The control unit 21 is constructed so that the delay times ta through td are of identical size when the adjustment knob 22 is, for example, in a middle setting position. When the adjustment knob 22 is brought to this position and a trigger pulse from the trigger pulse generator 16 is supplied to the pulse delay circuits 15a through 15d the annular zones Za through Zd are thus simultaneously activated to generate shockwaves. As a consequence of the spherical curvature of the membrane 4 and of the annular coils 3a through 3d the resulting shockwaves simultaneously arrive in the acoustic focus forming in the immediate proximity of the geometrical focus FG, having the effect of a single shockwave being formed at that location. The control unit 21 is further fashioned so that when the adjustment knob 22 is set at one extreme position, the delay times ta through td are set so that a trigger pulse for activating the outermost annular zone Za occurs first, followed by triggering of pulses in the annular zones Zb and Zd, Zc and the innermost annular zone Zd. The delay times ta through td are matched to each other so that the respective shockwaves emanating from the individual annular zones Za through Zd simultaneously arrive in the position FN of the acoustic focus. When the adjustment knob 22 is set at the opposite extreme setting position, the delay times ta through td are set so that the innermost annular zone Zd is first triggered and is thus first activated to generate a shockwave, followed by the zones Zc, Zb and the outermost zone Za. Again, the delay times ta through td are selected so that the shockwaves emanating from the respective annular zones Za through Zd simultaneously arrive in the position FF of the acoustic focus. Between these two extreme positions of the adjustment knob 22, the delay times ta through td are varied so that the acoustic focus can be shifted between the extreme positions FN and FF with infinite variation, the above-explained special case arising when all delay times ta through td are identical. The delay times ta through td are set for each position of the acoustic focus so that, as stated above, the respective shockwaves emanating from the individual annular zones Za through Zd simultaneously arrive in the acoustic focus which has been selected.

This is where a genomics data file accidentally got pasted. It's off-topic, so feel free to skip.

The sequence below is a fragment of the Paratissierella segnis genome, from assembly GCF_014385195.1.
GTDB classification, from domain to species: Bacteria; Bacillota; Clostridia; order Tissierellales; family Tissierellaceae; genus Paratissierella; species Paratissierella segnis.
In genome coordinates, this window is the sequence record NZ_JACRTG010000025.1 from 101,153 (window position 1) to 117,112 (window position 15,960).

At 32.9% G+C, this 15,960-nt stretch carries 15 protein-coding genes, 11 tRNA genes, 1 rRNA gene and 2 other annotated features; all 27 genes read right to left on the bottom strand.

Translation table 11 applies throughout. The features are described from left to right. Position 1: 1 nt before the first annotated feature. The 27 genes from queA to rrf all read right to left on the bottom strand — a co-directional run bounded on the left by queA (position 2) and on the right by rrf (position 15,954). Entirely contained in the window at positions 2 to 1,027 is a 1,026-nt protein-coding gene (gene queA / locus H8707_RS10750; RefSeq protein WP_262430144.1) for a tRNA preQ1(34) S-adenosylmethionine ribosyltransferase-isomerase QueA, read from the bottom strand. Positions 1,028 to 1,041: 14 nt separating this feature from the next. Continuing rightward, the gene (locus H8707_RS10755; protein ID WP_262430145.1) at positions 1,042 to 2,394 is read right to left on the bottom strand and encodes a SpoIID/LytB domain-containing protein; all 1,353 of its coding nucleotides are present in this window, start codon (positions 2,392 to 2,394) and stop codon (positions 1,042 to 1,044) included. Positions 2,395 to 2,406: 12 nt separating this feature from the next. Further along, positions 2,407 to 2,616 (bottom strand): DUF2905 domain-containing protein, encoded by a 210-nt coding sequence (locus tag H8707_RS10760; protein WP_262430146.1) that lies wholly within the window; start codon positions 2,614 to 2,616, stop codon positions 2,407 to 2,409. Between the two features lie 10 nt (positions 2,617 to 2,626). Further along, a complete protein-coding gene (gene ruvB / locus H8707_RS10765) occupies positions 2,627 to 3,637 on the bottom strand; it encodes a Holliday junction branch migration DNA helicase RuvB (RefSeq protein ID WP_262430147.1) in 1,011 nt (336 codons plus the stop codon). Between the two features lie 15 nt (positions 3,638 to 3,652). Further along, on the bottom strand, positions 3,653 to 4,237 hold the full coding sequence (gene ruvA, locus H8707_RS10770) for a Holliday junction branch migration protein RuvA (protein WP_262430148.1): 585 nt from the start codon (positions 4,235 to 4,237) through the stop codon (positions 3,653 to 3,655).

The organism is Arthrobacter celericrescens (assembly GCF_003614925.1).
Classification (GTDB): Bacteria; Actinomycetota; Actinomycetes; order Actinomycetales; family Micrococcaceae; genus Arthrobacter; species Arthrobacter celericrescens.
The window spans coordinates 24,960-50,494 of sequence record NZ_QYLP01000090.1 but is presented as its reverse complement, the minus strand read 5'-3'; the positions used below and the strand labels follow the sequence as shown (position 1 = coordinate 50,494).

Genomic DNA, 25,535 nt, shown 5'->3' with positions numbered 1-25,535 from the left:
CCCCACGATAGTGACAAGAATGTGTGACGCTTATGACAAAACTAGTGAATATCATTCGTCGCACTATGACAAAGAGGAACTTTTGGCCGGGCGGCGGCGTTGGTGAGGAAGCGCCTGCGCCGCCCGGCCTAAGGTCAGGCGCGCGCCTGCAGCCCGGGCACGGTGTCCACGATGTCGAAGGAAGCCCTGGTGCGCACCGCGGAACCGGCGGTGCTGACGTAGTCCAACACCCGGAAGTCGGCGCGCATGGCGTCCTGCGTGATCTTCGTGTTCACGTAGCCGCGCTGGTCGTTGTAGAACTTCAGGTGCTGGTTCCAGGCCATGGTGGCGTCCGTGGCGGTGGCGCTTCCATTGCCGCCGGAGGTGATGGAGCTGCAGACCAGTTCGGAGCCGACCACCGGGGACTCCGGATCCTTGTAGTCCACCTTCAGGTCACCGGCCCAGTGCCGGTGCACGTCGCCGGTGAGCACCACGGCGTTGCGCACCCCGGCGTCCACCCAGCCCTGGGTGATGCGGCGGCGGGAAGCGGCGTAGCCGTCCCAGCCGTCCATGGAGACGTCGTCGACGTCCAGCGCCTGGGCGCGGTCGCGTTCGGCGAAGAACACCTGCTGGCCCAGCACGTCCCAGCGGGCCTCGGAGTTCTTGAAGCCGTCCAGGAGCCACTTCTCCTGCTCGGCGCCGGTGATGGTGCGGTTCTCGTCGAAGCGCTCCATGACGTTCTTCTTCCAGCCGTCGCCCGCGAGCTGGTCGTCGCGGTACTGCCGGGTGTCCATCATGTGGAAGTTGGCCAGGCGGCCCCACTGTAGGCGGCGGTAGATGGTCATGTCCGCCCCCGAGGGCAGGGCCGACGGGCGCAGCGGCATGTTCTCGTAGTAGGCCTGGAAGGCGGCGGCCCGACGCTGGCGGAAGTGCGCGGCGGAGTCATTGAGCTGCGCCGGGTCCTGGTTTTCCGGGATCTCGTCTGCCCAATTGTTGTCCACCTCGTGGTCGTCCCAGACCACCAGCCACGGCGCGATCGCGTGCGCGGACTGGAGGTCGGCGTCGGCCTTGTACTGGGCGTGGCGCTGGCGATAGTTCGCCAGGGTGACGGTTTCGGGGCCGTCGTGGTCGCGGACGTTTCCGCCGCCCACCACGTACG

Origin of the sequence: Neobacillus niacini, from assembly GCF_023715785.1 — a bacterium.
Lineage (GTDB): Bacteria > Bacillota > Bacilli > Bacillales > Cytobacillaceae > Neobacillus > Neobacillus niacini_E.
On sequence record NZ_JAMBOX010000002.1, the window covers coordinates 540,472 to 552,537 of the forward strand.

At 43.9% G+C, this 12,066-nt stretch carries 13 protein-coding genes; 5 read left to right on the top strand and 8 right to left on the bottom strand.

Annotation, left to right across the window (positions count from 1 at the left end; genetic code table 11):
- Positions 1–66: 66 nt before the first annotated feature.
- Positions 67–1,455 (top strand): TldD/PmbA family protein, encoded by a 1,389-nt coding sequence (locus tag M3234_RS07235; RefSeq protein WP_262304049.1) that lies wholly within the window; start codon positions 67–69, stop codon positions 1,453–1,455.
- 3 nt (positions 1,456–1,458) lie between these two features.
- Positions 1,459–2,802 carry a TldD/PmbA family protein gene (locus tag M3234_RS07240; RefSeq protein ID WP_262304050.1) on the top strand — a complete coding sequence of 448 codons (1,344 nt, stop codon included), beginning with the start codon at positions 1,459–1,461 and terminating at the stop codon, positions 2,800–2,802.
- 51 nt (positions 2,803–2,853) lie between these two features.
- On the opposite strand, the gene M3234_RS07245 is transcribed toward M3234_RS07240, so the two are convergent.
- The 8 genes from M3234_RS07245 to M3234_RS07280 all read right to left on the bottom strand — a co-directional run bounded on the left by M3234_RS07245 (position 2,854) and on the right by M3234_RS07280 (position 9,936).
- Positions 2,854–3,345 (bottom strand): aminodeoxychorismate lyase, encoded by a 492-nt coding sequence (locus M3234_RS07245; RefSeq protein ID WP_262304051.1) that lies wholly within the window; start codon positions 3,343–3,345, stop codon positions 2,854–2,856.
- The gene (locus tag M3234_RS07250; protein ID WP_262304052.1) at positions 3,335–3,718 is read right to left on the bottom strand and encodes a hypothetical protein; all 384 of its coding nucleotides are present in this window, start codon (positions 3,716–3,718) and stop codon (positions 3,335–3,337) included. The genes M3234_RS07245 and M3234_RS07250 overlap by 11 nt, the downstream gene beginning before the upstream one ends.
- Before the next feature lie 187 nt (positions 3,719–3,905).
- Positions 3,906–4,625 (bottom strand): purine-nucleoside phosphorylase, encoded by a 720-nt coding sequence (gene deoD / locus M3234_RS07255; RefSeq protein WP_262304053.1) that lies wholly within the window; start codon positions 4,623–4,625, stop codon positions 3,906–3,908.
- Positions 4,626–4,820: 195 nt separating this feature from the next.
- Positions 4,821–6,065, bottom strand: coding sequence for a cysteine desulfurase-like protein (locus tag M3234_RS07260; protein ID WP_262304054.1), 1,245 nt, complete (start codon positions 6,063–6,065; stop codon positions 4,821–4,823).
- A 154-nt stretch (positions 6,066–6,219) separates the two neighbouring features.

The individual pulses arrive simultaneously at the selected focus location, however, only when the adjustment knob 23 is set at one extreme position. The control unit 21 is constructed so that, as the adjustment knob 23 is adjusted in the direction of its other extreme position, the delay times ta through td increasingly deviate from those delay times for which the shockwaves emanating from the annular zones Za through Zd would simultaneously arrive at the selected acoustic focus. The maximum deviation in the case of the described exemplary embodiment is to ±100% of the delay times ta through td required for the simultaneous arrival of the shockwaves at the selected acoustic focus. Once a location for the acoustic focus has been selected, a maximum pressure and a smallest focus diameter will result in the case of the simultaneous arrival of all shockwaves at the selected acoustic focus. With increasing deviation of the delay times ta through td, the maximum pressure is increasingly reduced and the diameter of the acoustic focus is increasingly enlarged from the case which would occur with identical delay times. This permits the maximum pressure and the acoustic focus diameter to be adapted to individual requirements. For deviations in the delay times ta through td by ±100%, a reduction in the maximum pressure by approximately 50% occurs, and an enlargement in the diameter of the acoustic focus by approximately 100% occurs. In the exemplary embodiment described in FIG. 1, the control unit 21 is constructed so that, given positions of the adjustment knob 23 deviating from the extreme position causing simultaneous arrival of the shockwaves, the delay times ta and tc are varied so that the shockwaves emanating from the annular zones Za and Zc simultaneously arrive at a point which is at a greater distance from the shockwave source than the acoustic focus set by means of the adjustment knob 22 alone. The delay times tb and td are set by the control unit 21 so that the shockwaves emanating from the annular zones Zb and Zd simultaneously arrive at a point which is closer to the shockwave source than the acoustic focus which has been set by the adjustment knob 22 alone. The extent to which these points lie outside the acoustic focus in one or the other direction increases as the position of the adjustment knob 23 increasing deviates from the one extreme position causing simultaneous arrival.